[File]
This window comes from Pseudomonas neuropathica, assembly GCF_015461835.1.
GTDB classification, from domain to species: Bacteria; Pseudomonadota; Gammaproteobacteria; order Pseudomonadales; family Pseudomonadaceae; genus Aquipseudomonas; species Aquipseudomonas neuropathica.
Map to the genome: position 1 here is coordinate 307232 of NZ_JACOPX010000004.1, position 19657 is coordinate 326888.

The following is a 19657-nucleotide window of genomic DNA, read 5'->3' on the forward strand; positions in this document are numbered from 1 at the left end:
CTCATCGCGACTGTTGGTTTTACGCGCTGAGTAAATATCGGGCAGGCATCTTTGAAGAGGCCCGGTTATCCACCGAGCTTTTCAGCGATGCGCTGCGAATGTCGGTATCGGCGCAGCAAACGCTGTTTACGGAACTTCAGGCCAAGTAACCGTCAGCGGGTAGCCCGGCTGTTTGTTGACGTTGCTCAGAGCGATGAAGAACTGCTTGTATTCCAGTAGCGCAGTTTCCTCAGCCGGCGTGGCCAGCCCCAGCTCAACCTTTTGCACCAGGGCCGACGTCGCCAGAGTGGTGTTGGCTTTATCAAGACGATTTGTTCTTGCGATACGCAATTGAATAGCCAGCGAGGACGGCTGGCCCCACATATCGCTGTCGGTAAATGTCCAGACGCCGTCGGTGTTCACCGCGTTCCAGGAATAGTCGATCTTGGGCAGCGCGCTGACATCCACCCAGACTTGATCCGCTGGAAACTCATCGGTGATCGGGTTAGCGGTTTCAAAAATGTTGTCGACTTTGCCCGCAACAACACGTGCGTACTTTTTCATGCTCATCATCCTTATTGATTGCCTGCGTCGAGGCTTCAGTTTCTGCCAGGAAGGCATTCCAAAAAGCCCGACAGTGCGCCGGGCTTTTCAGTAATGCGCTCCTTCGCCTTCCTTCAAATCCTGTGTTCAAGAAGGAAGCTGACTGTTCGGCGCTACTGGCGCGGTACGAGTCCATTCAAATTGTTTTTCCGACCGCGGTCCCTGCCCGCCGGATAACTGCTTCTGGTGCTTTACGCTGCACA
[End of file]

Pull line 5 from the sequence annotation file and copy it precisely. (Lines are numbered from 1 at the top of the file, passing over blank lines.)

CTCATCGCGACTGTTGGTTTTACGCGCTGAGTAAATATCGGGCAGGCATCTTTGAAGAGGCCCGGTTATCCACCGAGCTTTTCAGCGATGCGCTGCGAATGTCGGTATCGGCGCAGCAAACGCTGTTTACGGAACTTCAGGCCAAGTAACCGTCAGCGGGTAGCCCGGCTGTTTGTTGACGTTGCTCAGAGCGATGAAGAACTGCTTGTATTCCAGTAGCGCAGTTTCCTCAGCCGGCGTGGCCAGCCCCAGCTCAACCTTTTGCACCAGGGCCGACGTCGCCAGAGTGGTGTTGGCTTTATCAAGACGATTTGTTCTTGCGATACGCAATTGAATAGCCAGCGAGGACGGCTGGCCCCACATATCGCTGTCGGTAAATGTCCAGACGCCGTCGGTGTTCACCGCGTTCCAGGAATAGTCGATCTTGGGCAGCGCGCTGACATCCACCCAGACTTGATCCGCTGGAAACTCATCGGTGATCGGGTTAGCGGTTTCAAAAATGTTGTCGACTTTGCCCGCAACAACACGTGCGTACTTTTTCATGCTCATCATCCTTATTGATTGCCTGCGTCGAGGCTTCAGTTTCTGCCAGGAAGGCATTCCAAAAAGCCCGACAGTGCGCCGGGCTTTTCAGTAATGCGCTCCTTCGCCTTCCTTCAAATCCTGTGTTCAAGAAGGAAGCTGACTGTTCGGCGCTACTGGCGCGGTACGAGTCCATTCAAATTGTTTTTCCGACCGCGGTCCCTGCCCGCCGGATAACTGCTTCTGGTGCTTTACGCTGCACA